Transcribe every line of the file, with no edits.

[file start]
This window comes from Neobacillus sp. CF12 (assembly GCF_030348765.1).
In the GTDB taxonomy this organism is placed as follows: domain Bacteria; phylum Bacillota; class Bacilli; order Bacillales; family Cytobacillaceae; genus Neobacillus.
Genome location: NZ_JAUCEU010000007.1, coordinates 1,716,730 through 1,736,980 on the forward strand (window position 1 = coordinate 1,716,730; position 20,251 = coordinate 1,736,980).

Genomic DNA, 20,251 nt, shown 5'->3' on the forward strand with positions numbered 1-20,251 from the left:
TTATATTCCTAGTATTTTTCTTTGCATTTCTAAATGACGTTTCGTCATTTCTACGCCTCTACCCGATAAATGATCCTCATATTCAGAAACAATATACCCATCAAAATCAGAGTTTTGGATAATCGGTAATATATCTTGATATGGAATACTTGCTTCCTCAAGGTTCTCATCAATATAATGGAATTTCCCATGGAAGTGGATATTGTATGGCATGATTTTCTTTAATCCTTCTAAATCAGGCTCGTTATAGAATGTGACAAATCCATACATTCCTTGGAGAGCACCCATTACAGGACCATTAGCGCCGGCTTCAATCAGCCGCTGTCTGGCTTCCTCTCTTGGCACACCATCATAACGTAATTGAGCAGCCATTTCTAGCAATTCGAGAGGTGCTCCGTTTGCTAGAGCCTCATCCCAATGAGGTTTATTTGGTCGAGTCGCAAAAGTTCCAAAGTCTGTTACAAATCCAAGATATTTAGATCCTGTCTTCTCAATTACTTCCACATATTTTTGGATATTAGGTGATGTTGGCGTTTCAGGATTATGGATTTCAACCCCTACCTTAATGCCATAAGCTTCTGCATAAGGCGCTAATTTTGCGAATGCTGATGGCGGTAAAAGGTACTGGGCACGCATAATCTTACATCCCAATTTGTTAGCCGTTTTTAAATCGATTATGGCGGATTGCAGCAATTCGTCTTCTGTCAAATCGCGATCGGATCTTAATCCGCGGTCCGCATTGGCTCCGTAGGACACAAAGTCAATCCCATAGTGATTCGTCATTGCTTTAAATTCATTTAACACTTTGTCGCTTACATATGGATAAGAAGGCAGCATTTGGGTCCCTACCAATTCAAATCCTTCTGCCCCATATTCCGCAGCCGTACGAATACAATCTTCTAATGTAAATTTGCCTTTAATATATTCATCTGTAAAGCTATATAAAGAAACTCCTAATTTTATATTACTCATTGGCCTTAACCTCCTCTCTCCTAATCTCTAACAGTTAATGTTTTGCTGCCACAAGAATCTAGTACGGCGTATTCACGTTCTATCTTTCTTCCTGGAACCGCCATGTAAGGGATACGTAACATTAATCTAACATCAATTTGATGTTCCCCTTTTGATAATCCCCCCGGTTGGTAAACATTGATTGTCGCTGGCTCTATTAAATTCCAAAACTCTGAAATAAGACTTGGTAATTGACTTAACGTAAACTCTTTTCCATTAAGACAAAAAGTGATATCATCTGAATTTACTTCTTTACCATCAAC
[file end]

This window comes from Neobacillus sp. CF12 (assembly GCF_030348765.1).
In the GTDB taxonomy this organism is placed as follows: domain Bacteria; phylum Bacillota; class Bacilli; order Bacillales; family Cytobacillaceae; genus Neobacillus.
Genome location: NZ_JAUCEU010000007.1, coordinates 1,716,730 through 1,736,980 on the forward strand (window position 1 = coordinate 1,716,730; position 20,251 = coordinate 1,736,980).

Genomic DNA, 20,251 nt, shown 5'->3' on the forward strand with positions numbered 1-20,251 from the left:
TTATATTCCTAGTATTTTTCTTTGCATTTCTAAATGACGTTTCGTCATTTCTACGCCTCTACCCGATAAATGATCCTCATATTCAGAAACAATATACCCATCAAAATCAGAGTTTTGGATAATCGGTAATATATCTTGATATGGAATACTTGCTTCCTCAAGGTTCTCATCAATATAATGGAATTTCCCATGGAAGTGGATATTGTATGGCATGATTTTCTTTAATCCTTCTAAATCAGGCTCGTTATAGAATGTGACAAATCCATACATTCCTTGGAGAGCACCCATTACAGGACCATTAGCGCCGGCTTCAATCAGCCGCTGTCTGGCTTCCTCTCTTGGCACACCATCATAACGTAATTGAGCAGCCATTTCTAGCAATTCGAGAGGTGCTCCGTTTGCTAGAGCCTCATCCCAATGAGGTTTATTTGGTCGAGTCGCAAAAGTTCCAAAGTCTGTTACAAATCCAAGATATTTAGATCCTGTCTTCTCAATTACTTCCACATATTTTTGGATATTAGGTGATGTTGGCGTTTCAGGATTATGGATTTCAACCCCTACCTTAATGCCATAAGCTTCTGCATAAGGCGCTAATTTTGCGAATGCTGATGGCGGTAAAAGGTACTGGGCACGCATAATCTTACATCCCAATTTGTTAGCCGTTTTTAAATCGATTATGGCGGATTGCAGCAATTCGTCTTCTGTCAAATCGCGATCGGATCTTAATCCGCGGTCCGCATTGGCTCCGTAGGACACAAAGTCAATCCCATAGTGATTCGTCATTGCTTTAAATTCATTTAACACTTTGTCGCTTACATATGGATAAGAAGGCAGCATTTGGGTCCCTACCAATTCAAATCCTTCTGCCCCATATTCCGCAGCCGTACGAATACAATCTTCTAATGTAAATTTGCCTTTAATATATTCATCTGTAAAGCTATATAAAGAAACTCCTAATTTTATATTACTCATTGGCCTTAACCTCCTCTCTCCTAATCTCTAACAGTTAATGTTTTGCTGCCACAAGAATCTAGTACGGCGTATTCACGTTCTATCTTTCTTCCTGGAACCGCCATGTAAGGGATACGTAACATTAATCTAACATCAATTTGATGTTCCCCTTTTGATAATCCCCCCGGTTGGTAAACATTGATTGTCGCTGGCTCTATTAAATTCCAAAACTCTGAAATAAGACTTGGTAATTGACTTAACGTAAACTCTTTTCCATTAAGACAAAAAGTGATATCATCTGAATTTACTTCTTTACCATCAAC